Alkemade, Cornelius Van

, a learned Dutch antiquary, was born in 1654, and amidst the duties of his office as first commissioner of convoys and licences, found leisure to publish many curious works. His first, in 1699, was a “Dissertation on Tournaments,” in which he treats of the ceremonies used at the court of Holland ti the days of chivalry. The third edition, published in 1740, by Peter van der Schelling, his son-in-law, had the addition of a dissertation on the origin, progress, and decline, of tournaments and single combats. Alkemade was afterwards editor of the metrical chronicle of Melis Sitoke, Leyden, | 1699, fol. containing a history of Holland to 1337, with engraved portraits of all the counts of Holland. In 1700, he published “Muntspiegel der Graven van Holland,” &c. Delft, fol. a chronological series of coins struck under the reigns of the counts from Floris III. to Philip II. His next work was a treatise on modes of Burial, Delft, 1713, 8vo. This, he modestly says, is only an attempt which may perhaps excite others to investigate the subject more fully. But his princi[>al work, and that which is most esteemed by his countrymen, was published in 1732, under the title of “Nedenandsche Displechtigheden,” 3 vols. 8va, a work not only extremely curious for its illustration of the ancient manners of the Dutch, but for the number of its beautiful engravings. His son-in-law assisted in completing and preparing this work for the press. After publishing some other works of less note, he concluded his literary labours by a description of the town of Brill, and died in 1737, at the advanced age of eighty-three. 1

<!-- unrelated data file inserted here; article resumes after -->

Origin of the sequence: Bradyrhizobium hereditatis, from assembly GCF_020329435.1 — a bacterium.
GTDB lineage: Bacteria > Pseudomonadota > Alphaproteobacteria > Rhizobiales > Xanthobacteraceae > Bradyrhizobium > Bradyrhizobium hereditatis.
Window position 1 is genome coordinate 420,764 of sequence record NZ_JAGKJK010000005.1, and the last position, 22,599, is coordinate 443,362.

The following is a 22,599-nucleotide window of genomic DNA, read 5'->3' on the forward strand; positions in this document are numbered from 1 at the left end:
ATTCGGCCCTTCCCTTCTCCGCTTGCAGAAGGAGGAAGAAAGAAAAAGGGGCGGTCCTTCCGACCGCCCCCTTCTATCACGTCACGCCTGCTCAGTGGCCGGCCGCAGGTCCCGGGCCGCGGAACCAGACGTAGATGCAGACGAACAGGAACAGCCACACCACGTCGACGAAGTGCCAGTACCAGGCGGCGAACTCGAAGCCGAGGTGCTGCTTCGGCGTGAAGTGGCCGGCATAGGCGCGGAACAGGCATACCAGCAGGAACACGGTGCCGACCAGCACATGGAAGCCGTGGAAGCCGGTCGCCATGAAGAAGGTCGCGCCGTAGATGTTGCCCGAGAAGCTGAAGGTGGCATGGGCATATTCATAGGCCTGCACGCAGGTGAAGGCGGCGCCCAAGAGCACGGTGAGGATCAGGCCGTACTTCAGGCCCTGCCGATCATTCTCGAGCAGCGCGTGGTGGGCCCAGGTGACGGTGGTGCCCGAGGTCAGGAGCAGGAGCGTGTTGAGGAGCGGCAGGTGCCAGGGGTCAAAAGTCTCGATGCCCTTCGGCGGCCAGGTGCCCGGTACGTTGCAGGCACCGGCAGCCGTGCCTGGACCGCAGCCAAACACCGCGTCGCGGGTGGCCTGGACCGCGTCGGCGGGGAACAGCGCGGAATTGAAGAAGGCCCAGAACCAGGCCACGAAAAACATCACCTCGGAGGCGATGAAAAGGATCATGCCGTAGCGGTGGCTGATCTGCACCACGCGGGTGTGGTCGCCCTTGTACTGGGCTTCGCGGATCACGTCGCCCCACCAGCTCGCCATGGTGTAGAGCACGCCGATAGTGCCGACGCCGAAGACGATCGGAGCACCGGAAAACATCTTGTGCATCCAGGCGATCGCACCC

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Biog. Universelle. —Dict. Hist.orique.